Humans were once granted three decades or so on earth before shuffling off. But for the past quarter of a millennium, we’ve been living ever longer. Today, 30 is the age when rehearsal stops and serious life begins, but — historically speaking — we’re in extra time. Since the early 1800s in western Europe, for each day that passes, life expectancy increases by another five hours.
The ways we die now are different too. This Mortal Coil is not a history of death itself, but rather an account of its causes. Told in five acts like a Shakespearean tragedy, Andrew Doig’s book considers our vulnerabilities and vices, from typhoid to tobacco. Since humans moved into closer quarters with each other and set about farming animals 10,000 years ago, we have contracted diseases that were never native to our species: plague, smallpox and malaria, among many others. This was, in certain respects, a big mistake. In the 14th century, the Black Death killed up to 60 per cent of the European population. But with advances in sanitation, vaccines and then antibiotics, infectious diseases have appeared to recede while non-communicable killers, such as heart attack and stroke, have soared. We evolved in an environment of food scarcity, but now sugary, salty and fatty snacks are an arm’s length away.
Doig, a professor of biochemistry at the University of Manchester, takes the major causes of death in turn and gives us reasons to be cheerful. We’re therapeutically armed against most infections; smoking has dropped considerably since Richard Doll established a causal link with lung cancer in 1950; cars have become safer; genetic diseases can be screened before birth; and even cardiovascular-related deaths have halved in England since 2001. This sweep of the past includes victorious landmarks, from John Snow’s identification of the Broad Street pump water supply as a source of cholera in 19th-century London, to Edward Jenner’s 1796 experiment with a milkmaid whose cowpox pustules were sampled to create one of the world’s earliest vaccines.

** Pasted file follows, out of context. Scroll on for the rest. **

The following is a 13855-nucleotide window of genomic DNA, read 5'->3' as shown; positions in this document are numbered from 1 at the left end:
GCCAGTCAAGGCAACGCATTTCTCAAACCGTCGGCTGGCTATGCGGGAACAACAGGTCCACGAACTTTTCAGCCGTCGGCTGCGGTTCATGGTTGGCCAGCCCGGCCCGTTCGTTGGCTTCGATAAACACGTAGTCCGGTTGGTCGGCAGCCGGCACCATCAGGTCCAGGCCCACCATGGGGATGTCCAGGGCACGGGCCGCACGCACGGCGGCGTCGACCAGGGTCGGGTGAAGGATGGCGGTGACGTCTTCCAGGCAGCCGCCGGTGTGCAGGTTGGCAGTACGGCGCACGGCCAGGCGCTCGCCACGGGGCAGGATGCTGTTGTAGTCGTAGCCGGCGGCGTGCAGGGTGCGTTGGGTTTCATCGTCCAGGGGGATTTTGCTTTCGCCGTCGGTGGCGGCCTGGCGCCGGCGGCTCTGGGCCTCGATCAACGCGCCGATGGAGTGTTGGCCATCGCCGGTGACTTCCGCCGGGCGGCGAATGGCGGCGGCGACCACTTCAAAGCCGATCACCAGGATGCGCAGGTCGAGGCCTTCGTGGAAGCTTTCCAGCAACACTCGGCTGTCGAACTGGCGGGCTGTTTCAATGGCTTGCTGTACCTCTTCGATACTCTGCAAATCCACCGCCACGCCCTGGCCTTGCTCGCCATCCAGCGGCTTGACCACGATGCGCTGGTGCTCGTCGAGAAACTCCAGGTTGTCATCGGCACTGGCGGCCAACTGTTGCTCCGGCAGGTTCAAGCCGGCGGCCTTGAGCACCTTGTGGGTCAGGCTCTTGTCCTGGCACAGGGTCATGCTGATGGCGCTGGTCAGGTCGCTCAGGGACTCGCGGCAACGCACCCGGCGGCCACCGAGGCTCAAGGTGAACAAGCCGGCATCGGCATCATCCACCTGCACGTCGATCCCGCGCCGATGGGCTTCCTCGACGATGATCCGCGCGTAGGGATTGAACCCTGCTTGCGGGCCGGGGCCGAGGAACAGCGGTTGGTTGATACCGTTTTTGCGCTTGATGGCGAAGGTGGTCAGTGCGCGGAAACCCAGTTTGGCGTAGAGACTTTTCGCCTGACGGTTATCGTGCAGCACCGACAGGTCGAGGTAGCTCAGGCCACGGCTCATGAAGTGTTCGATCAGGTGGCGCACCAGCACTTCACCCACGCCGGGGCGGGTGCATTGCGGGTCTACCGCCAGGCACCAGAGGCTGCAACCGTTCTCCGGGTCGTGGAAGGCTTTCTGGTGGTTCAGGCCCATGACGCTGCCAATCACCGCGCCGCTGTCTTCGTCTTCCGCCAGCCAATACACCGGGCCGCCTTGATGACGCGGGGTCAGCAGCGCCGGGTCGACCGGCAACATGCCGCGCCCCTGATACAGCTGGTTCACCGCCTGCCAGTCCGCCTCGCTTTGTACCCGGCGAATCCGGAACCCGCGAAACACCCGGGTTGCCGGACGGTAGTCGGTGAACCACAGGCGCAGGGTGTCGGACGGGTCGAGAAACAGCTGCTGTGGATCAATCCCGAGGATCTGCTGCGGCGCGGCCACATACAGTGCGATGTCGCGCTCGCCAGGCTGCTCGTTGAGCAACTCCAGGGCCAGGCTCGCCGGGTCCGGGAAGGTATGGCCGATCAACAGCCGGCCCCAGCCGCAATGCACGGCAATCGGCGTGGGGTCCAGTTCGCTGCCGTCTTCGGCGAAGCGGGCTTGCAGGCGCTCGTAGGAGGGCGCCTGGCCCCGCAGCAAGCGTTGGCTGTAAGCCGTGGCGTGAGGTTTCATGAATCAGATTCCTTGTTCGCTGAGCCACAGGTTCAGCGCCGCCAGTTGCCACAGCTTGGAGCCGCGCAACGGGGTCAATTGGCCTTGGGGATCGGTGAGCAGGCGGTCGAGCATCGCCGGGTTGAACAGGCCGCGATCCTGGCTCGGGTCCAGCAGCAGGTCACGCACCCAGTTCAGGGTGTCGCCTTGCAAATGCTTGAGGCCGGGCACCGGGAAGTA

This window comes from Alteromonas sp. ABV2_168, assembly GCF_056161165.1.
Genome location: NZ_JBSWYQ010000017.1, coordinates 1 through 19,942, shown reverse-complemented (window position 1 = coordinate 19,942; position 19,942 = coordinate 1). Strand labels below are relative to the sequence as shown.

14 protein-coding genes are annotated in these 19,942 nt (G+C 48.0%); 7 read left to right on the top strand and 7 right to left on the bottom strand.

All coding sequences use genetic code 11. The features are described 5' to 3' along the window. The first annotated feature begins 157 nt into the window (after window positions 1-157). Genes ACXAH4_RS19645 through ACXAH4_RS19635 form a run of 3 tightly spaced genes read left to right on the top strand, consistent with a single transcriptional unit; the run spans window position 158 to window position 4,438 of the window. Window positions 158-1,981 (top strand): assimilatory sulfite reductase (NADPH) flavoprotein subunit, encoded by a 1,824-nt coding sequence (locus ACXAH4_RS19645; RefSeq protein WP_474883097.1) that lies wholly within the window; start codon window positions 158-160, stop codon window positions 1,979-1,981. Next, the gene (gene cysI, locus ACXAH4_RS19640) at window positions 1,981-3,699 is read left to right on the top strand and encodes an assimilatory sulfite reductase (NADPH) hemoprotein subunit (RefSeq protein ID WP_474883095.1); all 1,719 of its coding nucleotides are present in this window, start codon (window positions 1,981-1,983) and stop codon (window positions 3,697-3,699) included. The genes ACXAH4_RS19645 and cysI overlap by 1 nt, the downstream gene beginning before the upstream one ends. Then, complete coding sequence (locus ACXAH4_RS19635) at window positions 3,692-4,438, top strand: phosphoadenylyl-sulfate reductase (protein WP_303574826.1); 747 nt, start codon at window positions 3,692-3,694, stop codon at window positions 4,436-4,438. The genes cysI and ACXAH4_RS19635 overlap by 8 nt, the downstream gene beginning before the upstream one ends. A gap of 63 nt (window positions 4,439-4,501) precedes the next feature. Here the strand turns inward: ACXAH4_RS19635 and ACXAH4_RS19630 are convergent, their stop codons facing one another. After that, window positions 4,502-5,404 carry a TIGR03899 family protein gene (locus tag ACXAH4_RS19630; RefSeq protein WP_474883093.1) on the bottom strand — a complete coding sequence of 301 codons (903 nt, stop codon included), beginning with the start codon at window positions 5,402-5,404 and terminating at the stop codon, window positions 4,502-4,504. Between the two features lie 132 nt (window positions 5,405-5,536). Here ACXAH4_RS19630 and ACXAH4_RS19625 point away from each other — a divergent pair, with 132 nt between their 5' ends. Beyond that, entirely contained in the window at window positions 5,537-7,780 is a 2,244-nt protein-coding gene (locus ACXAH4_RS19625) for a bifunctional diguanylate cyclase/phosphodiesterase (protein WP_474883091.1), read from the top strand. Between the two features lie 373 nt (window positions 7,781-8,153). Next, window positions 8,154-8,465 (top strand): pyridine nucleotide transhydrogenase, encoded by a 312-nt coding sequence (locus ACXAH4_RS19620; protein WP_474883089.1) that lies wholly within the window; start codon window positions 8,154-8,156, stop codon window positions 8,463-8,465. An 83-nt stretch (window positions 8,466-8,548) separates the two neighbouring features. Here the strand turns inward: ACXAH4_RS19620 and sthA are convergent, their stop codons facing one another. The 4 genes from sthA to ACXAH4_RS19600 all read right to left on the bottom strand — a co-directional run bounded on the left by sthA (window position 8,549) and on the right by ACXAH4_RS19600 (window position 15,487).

It’s a compelling story that is made admirably accessible. While Doig does discuss social factors that contributed to these successes, science is the hero. Complex processes are elegantly explained, from chromosomal abnormalities to how mutations in DNA lead to cancer. Doig brings energy to the unpromising subject of disease classification, the foundation of modern epidemiology. His writing shows particular sensitivity when telling the history of the Samaritans phone line, set up by a Church of England curate in the 1950s, which has improved suicide rates in Britain and beyond.
But This Mortal Coil is also a story with striking omissions. Doig’s history welcomes the gore and horror of the “searchers of the dead”, women who would traipse through parishes in the 16th century checking corpses to determine what killed them, yet seems squeamish about more recent contentions around our exits and entrances. Miscarriages are discussed but abortions are not. Doig does not mention the Holocaust. HIV/Aids is a passing remark. There is no word on eugenics or euthanasia.
The thornier, uglier realities of medical technologies and potential pitfalls of progress are glossed over. Philosophical and practical thresholds of death, which are increasingly contested in the UK — namely, should doctors assist to end patients’ lives? — are not included either. Of course, no book with such an ambitious scope can be comprehensive, but neither should it turn away from these critical debates.
The book is optimistic about longevity, though this remains unlikely for many people in many places who are still dying from infectious diseases, which have not gone away and are getting worse due to antibiotic resistance. Focusing on lifespan downplays the importance of “healthspan”, the years when we consider our body and mind to be working well. Perhaps before another scientific revolution, our ageing population needs greater social dignity and practical support, without which those hard-won final years gifted by modern medicine are burdened by invalidity and invisibility.
This Mortal Coil: A History of Death by Andrew Doig, Bloomsbury, £25, 384 pages
Kate Womersley is an NHS doctor and researcher
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